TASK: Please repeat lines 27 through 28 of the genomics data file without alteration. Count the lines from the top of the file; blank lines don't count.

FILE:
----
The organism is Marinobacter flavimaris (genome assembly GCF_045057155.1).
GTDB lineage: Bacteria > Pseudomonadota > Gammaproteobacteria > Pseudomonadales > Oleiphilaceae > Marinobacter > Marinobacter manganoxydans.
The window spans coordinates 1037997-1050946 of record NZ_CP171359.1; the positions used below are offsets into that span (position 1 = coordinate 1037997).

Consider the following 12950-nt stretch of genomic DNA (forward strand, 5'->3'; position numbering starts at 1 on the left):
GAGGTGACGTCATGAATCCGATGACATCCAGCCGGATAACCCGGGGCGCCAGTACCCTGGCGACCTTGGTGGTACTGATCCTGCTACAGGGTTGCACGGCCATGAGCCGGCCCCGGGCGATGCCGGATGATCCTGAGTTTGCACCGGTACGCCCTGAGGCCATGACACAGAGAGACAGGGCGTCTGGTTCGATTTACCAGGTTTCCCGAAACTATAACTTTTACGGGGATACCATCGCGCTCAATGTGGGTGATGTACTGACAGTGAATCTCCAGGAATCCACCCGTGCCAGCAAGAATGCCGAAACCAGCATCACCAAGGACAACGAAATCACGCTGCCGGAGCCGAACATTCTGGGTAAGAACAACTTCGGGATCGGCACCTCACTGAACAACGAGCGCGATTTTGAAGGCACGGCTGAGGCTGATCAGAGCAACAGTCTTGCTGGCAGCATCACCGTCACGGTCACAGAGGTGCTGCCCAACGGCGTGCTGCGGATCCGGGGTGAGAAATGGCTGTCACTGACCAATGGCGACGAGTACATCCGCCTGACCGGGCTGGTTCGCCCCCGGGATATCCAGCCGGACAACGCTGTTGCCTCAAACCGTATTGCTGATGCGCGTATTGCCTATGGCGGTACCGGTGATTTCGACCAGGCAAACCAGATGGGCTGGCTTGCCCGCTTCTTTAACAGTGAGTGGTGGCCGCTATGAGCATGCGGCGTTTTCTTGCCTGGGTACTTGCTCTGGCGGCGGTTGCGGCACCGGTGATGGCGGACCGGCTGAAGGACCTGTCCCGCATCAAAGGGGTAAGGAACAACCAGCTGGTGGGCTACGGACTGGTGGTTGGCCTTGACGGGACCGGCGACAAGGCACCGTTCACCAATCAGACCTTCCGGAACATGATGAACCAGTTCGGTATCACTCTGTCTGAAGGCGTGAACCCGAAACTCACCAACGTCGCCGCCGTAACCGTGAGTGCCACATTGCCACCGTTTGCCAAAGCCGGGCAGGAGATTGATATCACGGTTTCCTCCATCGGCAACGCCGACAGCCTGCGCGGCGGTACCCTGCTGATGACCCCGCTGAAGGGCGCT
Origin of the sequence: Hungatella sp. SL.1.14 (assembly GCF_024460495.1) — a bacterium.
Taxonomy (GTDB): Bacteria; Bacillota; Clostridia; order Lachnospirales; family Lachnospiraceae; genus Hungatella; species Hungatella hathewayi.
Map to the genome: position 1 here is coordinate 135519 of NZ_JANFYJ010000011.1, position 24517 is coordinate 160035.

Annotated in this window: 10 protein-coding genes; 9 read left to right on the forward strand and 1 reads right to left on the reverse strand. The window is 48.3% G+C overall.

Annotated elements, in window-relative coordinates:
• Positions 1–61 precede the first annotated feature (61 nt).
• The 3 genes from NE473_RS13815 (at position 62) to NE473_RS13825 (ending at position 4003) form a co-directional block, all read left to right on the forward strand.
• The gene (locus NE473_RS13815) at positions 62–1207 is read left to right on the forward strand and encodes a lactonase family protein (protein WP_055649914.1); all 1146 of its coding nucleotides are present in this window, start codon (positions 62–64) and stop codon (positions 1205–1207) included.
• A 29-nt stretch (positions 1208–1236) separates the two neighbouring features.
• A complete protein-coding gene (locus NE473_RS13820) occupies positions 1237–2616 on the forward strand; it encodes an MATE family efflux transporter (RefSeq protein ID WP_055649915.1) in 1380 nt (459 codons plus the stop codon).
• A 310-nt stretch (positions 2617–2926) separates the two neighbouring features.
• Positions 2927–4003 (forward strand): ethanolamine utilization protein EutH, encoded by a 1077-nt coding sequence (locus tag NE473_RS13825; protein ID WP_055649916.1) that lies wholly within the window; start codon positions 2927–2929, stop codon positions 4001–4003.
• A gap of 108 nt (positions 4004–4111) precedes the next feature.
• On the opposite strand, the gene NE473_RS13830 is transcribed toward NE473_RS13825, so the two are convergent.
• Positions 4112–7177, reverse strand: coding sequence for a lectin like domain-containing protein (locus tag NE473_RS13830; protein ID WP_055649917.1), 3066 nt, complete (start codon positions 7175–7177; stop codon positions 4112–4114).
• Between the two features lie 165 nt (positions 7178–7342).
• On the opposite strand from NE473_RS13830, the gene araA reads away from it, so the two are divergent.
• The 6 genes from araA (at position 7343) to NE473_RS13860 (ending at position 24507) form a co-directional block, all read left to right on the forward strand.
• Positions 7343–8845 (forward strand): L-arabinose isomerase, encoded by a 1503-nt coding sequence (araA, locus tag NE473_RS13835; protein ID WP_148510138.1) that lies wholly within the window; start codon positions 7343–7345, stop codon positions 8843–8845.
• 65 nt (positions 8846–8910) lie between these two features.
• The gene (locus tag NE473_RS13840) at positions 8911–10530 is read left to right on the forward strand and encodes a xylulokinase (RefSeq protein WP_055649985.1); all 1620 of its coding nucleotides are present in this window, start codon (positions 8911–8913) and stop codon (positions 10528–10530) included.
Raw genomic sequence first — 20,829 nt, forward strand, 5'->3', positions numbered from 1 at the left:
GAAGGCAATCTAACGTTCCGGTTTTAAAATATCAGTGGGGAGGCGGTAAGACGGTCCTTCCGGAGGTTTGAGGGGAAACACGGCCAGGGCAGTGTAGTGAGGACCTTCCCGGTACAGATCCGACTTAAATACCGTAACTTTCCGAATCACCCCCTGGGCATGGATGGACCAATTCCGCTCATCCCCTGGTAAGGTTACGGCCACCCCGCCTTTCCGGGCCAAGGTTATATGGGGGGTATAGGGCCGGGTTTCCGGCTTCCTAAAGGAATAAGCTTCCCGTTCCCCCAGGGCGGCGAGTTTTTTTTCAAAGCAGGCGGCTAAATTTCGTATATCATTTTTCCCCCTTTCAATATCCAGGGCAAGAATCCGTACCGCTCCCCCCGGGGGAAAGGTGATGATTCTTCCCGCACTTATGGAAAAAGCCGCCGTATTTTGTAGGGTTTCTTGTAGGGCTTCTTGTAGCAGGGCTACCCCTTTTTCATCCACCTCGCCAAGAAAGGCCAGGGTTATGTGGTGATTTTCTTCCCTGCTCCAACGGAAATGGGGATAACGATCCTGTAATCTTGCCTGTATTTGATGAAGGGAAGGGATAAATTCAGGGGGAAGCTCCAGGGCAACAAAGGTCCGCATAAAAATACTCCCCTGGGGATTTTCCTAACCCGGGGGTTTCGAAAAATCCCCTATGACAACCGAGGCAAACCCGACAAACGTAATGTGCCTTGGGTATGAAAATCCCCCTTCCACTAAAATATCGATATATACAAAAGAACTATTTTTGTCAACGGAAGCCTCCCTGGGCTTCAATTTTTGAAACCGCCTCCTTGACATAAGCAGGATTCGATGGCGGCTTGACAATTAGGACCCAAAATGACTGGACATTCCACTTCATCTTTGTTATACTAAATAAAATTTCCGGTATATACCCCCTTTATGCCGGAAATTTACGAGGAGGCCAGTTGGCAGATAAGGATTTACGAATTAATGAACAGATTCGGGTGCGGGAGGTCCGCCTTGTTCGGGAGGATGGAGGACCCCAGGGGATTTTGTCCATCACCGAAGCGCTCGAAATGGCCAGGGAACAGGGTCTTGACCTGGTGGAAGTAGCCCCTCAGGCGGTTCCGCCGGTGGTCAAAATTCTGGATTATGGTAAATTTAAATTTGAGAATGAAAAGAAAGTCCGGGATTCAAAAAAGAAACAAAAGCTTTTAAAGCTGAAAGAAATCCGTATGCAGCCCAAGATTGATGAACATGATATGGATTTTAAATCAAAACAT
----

Raw genomic sequence first — 20,829 nt, forward strand, 5'->3', positions numbered from 1 at the left:
GAAGGCAATCTAACGTTCCGGTTTTAAAATATCAGTGGGGAGGCGGTAAGACGGTCCTTCCGGAGGTTTGAGGGGAAACACGGCCAGGGCAGTGTAGTGAGGACCTTCCCGGTACAGATCCGACTTAAATACCGTAACTTTCCGAATCACCCCCTGGGCATGGATGGACCAATTCCGCTCATCCCCTGGTAAGGTTACGGCCACCCCGCCTTTCCGGGCCAAGGTTATATGGGGGGTATAGGGCCGGGTTTCCGGCTTCCTAAAGGAATAAGCTTCCCGTTCCCCCAGGGCGGCGAGTTTTTTTTCAAAGCAGGCGGCTAAATTTCGTATATCATTTTTCCCCCTTTCAATATCCAGGGCAAGAATCCGTACCGCTCCCCCCGGGGGAAAGGTGATGATTCTTCCCGCACTTATGGAAAAAGCCGCCGTATTTTGTAGGGTTTCTTGTAGGGCTTCTTGTAGCAGGGCTACCCCTTTTTCATCCACCTCGCCAAGAAAGGCCAGGGTTATGTGGTGATTTTCTTCCCTGCTCCAACGGAAATGGGGATAACGATCCTGTAATCTTGCCTGTATTTGATGAAGGGAAGGGATAAATTCAGGGGGAAGCTCCAGGGCAACAAAGGTCCGCATAAAAATACTCCCCTGGGGATTTTCCTAACCCGGGGGTTTCGAAAAATCCCCTATGACAACCGAGGCAAACCCGACAAACGTAATGTGCCTTGGGTATGAAAATCCCCCTTCCACTAAAATATCGATATATACAAAAGAACTATTTTTGTCAACGGAAGCCTCCCTGGGCTTCAATTTTTGAAACCGCCTCCTTGACATAAGCAGGATTCGATGGCGGCTTGACAATTAGGACCCAAAATGACTGGACATTCCACTTCATCTTTGTTATACTAAATAAAATTTCCGGTATATACCCCCTTTATGCCGGAAATTTACGAGGAGGCCAGTTGGCAGATAAGGATTTACGAATTAATGAACAGATTCGGGTGCGGGAGGTCCGCCTTGTTCGGGAGGATGGAGGACCCCAGGGGATTTTGTCCATCACCGAAGCGCTCGAAATGGCCAGGGAACAGGGTCTTGACCTGGTGGAAGTAGCCCCTCAGGCGGTTCCGCCGGTGGTCAAAATTCTGGATTATGGTAAATTTAAATTTGAGAATGAAAAGAAAGTCCGGGATTCAAAAAAGAAACAAAAGCTTTTAAAGCTGAAAGAAATCCGTATGCAGCCCAAGATTGATGAACATGATATGGATTTTAAATCAAAACAT